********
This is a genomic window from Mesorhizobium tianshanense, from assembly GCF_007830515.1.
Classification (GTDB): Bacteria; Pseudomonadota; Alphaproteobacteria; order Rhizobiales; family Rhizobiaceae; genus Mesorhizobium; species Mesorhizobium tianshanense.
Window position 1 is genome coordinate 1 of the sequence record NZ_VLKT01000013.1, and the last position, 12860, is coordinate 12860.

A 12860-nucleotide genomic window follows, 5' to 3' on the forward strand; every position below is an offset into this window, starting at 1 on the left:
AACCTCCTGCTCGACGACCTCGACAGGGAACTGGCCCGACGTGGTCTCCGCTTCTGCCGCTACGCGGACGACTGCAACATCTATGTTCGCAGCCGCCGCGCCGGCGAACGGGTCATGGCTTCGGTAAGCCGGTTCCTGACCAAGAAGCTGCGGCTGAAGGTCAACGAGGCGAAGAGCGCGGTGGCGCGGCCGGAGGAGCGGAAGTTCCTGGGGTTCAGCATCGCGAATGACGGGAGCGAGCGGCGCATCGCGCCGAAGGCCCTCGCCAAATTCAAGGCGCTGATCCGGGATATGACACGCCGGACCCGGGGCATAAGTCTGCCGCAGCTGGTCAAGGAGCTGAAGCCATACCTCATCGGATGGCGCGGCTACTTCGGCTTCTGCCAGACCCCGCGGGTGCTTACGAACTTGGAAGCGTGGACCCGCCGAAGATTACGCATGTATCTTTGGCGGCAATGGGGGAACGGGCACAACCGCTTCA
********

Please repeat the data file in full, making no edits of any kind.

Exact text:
This is a genomic window from Mesorhizobium tianshanense, from assembly GCF_007830515.1.
Classification (GTDB): Bacteria; Pseudomonadota; Alphaproteobacteria; order Rhizobiales; family Rhizobiaceae; genus Mesorhizobium; species Mesorhizobium tianshanense.
Window position 1 is genome coordinate 1 of the sequence record NZ_VLKT01000013.1, and the last position, 12860, is coordinate 12860.

A 12860-nucleotide genomic window follows, 5' to 3' on the forward strand; every position below is an offset into this window, starting at 1 on the left:
AACCTCCTGCTCGACGACCTCGACAGGGAACTGGCCCGACGTGGTCTCCGCTTCTGCCGCTACGCGGACGACTGCAACATCTATGTTCGCAGCCGCCGCGCCGGCGAACGGGTCATGGCTTCGGTAAGCCGGTTCCTGACCAAGAAGCTGCGGCTGAAGGTCAACGAGGCGAAGAGCGCGGTGGCGCGGCCGGAGGAGCGGAAGTTCCTGGGGTTCAGCATCGCGAATGACGGGAGCGAGCGGCGCATCGCGCCGAAGGCCCTCGCCAAATTCAAGGCGCTGATCCGGGATATGACACGCCGGACCCGGGGCATAAGTCTGCCGCAGCTGGTCAAGGAGCTGAAGCCATACCTCATCGGATGGCGCGGCTACTTCGGCTTCTGCCAGACCCCGCGGGTGCTTACGAACTTGGAAGCGTGGACCCGCCGAAGATTACGCATGTATCTTTGGCGGCAATGGGGGAACGGGCACAACCGCTTCA